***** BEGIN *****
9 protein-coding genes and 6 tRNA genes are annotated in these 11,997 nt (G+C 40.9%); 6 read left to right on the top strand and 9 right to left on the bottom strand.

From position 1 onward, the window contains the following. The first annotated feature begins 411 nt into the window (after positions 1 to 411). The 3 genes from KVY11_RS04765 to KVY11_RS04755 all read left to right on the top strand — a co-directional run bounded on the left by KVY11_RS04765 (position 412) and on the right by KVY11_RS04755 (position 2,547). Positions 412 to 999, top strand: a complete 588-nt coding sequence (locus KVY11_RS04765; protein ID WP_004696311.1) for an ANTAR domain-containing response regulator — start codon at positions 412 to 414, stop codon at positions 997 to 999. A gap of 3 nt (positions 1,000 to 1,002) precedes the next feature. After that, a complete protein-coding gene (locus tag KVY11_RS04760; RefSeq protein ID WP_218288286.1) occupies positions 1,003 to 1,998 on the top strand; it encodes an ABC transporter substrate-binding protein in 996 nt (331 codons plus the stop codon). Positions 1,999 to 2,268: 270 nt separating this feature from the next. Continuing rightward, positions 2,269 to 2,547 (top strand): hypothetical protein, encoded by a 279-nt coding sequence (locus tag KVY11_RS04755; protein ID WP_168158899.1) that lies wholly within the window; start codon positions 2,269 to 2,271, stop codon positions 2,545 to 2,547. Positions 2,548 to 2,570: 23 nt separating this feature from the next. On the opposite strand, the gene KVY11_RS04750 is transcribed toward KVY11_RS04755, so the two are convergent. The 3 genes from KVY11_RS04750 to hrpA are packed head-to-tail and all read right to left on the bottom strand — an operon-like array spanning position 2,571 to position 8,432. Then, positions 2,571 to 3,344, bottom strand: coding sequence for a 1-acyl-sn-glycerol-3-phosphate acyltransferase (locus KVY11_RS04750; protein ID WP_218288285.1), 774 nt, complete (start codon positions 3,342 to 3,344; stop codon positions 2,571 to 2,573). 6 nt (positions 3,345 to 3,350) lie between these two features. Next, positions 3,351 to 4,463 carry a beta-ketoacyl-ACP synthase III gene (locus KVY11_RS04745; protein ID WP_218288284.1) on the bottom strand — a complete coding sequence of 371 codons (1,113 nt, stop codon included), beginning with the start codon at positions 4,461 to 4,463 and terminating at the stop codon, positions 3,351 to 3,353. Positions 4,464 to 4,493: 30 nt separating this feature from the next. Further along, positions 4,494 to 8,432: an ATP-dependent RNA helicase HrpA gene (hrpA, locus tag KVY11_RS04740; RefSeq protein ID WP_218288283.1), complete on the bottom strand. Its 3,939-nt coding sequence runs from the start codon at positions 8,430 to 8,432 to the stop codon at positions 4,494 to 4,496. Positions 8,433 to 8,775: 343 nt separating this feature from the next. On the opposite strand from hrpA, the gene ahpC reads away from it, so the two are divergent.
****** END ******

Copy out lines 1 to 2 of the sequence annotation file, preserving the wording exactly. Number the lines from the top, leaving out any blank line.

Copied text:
9 protein-coding genes and 6 tRNA genes are annotated in these 11,997 nt (G+C 40.9%); 6 read left to right on the top strand and 9 right to left on the bottom strand.

From position 1 onward, the window contains the following. The first annotated feature begins 411 nt into the window (after positions 1 to 411). The 3 genes from KVY11_RS04765 to KVY11_RS04755 all read left to right on the top strand — a co-directional run bounded on the left by KVY11_RS04765 (position 412) and on the right by KVY11_RS04755 (position 2,547). Positions 412 to 999, top strand: a complete 588-nt coding sequence (locus KVY11_RS04765; protein ID WP_004696311.1) for an ANTAR domain-containing response regulator — start codon at positions 412 to 414, stop codon at positions 997 to 999. A gap of 3 nt (positions 1,000 to 1,002) precedes the next feature. After that, a complete protein-coding gene (locus tag KVY11_RS04760; RefSeq protein ID WP_218288286.1) occupies positions 1,003 to 1,998 on the top strand; it encodes an ABC transporter substrate-binding protein in 996 nt (331 codons plus the stop codon). Positions 1,999 to 2,268: 270 nt separating this feature from the next. Continuing rightward, positions 2,269 to 2,547 (top strand): hypothetical protein, encoded by a 279-nt coding sequence (locus tag KVY11_RS04755; protein ID WP_168158899.1) that lies wholly within the window; start codon positions 2,269 to 2,271, stop codon positions 2,545 to 2,547. Positions 2,548 to 2,570: 23 nt separating this feature from the next. On the opposite strand, the gene KVY11_RS04750 is transcribed toward KVY11_RS04755, so the two are convergent. The 3 genes from KVY11_RS04750 to hrpA are packed head-to-tail and all read right to left on the bottom strand — an operon-like array spanning position 2,571 to position 8,432. Then, positions 2,571 to 3,344, bottom strand: coding sequence for a 1-acyl-sn-glycerol-3-phosphate acyltransferase (locus KVY11_RS04750; protein ID WP_218288285.1), 774 nt, complete (start codon positions 3,342 to 3,344; stop codon positions 2,571 to 2,573). 6 nt (positions 3,345 to 3,350) lie between these two features. Next, positions 3,351 to 4,463 carry a beta-ketoacyl-ACP synthase III gene (locus KVY11_RS04745; protein ID WP_218288284.1) on the bottom strand — a complete coding sequence of 371 codons (1,113 nt, stop codon included), beginning with the start codon at positions 4,461 to 4,463 and terminating at the stop codon, positions 3,351 to 3,353. Positions 4,464 to 4,493: 30 nt separating this feature from the next. Further along, positions 4,494 to 8,432: an ATP-dependent RNA helicase HrpA gene (hrpA, locus tag KVY11_RS04740; RefSeq protein ID WP_218288283.1), complete on the bottom strand. Its 3,939-nt coding sequence runs from the start codon at positions 8,430 to 8,432 to the stop codon at positions 4,494 to 4,496. Positions 8,433 to 8,775: 343 nt separating this feature from the next. On the opposite strand from hrpA, the gene ahpC reads away from it, so the two are divergent.